Adoption of electronic medical record-based decision support for otitis media in children.

TitleAdoption of electronic medical record-based decision support for otitis media in children.
Publication TypeJournal Article
Year of Publication2015
AuthorsFiks AG, Zhang P, A Localio R, Khan S, Grundmeier RW, Karavite DJ, L Bailey C, Alessandrini EA, Forrest CB
JournalHealth Serv Res
Date Published04/2015
KeywordsChild, Preschool, Decision Support Systems, Clinical, Electronic Health Records, Feedback, Female, Guideline Adherence, Humans, Infant, Infant, Newborn, Male, Otitis Media, Physician's Practice Patterns, Practice Guidelines as Topic, Prospective Studies

OBJECTIVE: Substantial investment in electronic health records (EHRs) has provided an unprecedented opportunity to use clinical decision support (CDS) to increase guideline adherence. To inform efforts to maximize adoption, we characterized the adoption of an otitis media (OM) CDS system, the impact of performance feedback on adoption, and the effects of adoption on guideline adherence.

STUDY SETTING: A total of 41,391 OM visits with 108 clinicians at 16 pediatric practices between February 2009 and August 2010.

STUDY DESIGN: Prospective cohort study of EHR-based CDS adoption during OM visits, comparing clinicians receiving performance feedback to none. CDS was available to all physicians; use was voluntary.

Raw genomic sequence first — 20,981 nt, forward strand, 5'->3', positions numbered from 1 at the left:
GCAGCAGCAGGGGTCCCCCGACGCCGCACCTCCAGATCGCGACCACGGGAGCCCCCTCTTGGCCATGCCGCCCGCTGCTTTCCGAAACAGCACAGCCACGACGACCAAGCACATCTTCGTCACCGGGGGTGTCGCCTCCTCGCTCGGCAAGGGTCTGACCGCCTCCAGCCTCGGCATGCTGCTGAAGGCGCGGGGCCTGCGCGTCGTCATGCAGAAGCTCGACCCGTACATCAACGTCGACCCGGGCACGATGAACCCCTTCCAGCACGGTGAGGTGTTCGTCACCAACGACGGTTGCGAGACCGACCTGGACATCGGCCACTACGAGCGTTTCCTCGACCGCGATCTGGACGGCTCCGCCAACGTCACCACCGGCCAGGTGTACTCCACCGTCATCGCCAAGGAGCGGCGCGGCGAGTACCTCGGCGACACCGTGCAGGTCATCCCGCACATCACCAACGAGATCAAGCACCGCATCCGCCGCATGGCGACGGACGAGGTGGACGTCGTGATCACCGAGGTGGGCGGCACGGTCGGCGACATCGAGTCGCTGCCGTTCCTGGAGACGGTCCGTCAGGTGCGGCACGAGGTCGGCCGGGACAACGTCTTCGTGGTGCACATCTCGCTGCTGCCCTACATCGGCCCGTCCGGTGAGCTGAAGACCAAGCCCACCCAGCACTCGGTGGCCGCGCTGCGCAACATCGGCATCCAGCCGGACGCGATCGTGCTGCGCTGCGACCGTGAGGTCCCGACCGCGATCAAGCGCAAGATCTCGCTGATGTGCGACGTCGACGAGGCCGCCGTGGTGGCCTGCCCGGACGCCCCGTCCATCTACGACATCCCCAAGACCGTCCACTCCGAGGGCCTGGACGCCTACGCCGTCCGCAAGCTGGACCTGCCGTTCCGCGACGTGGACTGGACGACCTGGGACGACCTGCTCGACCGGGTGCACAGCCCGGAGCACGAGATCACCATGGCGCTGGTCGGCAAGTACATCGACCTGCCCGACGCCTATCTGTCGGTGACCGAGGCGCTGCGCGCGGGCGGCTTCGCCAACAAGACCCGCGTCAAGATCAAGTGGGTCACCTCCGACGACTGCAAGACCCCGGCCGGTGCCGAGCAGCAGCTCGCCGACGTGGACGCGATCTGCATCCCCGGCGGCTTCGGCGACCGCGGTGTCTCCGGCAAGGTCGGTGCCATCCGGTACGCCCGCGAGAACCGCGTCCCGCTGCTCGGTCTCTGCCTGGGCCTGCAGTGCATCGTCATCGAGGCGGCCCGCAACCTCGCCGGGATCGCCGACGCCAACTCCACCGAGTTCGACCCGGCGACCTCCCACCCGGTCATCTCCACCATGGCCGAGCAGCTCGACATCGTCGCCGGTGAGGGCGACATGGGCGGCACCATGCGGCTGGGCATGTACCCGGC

DATA COLLECTION: Extraction from a common EHR.

PRINCIPAL FINDINGS: Clinicians and practices used the CDS system for a mean of 21 percent (range: 0-85 percent) and 17 percent (0-51 percent) of eligible OM visits, respectively. Clinicians who received performance feedback reports summarizing CDS use and guideline adherence had a relative increase in CDS use of 9.0 percentage points compared to others (p = .001). CDS adoption was associated with increased OM guideline adherence. Effects were greatest among clinicians with the lowest adherence prior to the study.

CONCLUSIONS: Performance feedback increased CDS adoption, but additional strategies are needed to integrate CDS into primary care workflows.

Alternate JournalHealth Serv Res
PubMed ID25287670
PubMed Central IDPMC4369219
Grant ListK23 HD059919 / HD / NICHD NIH HHS / United States
R18 HS017042 / HS / AHRQ HHS / United States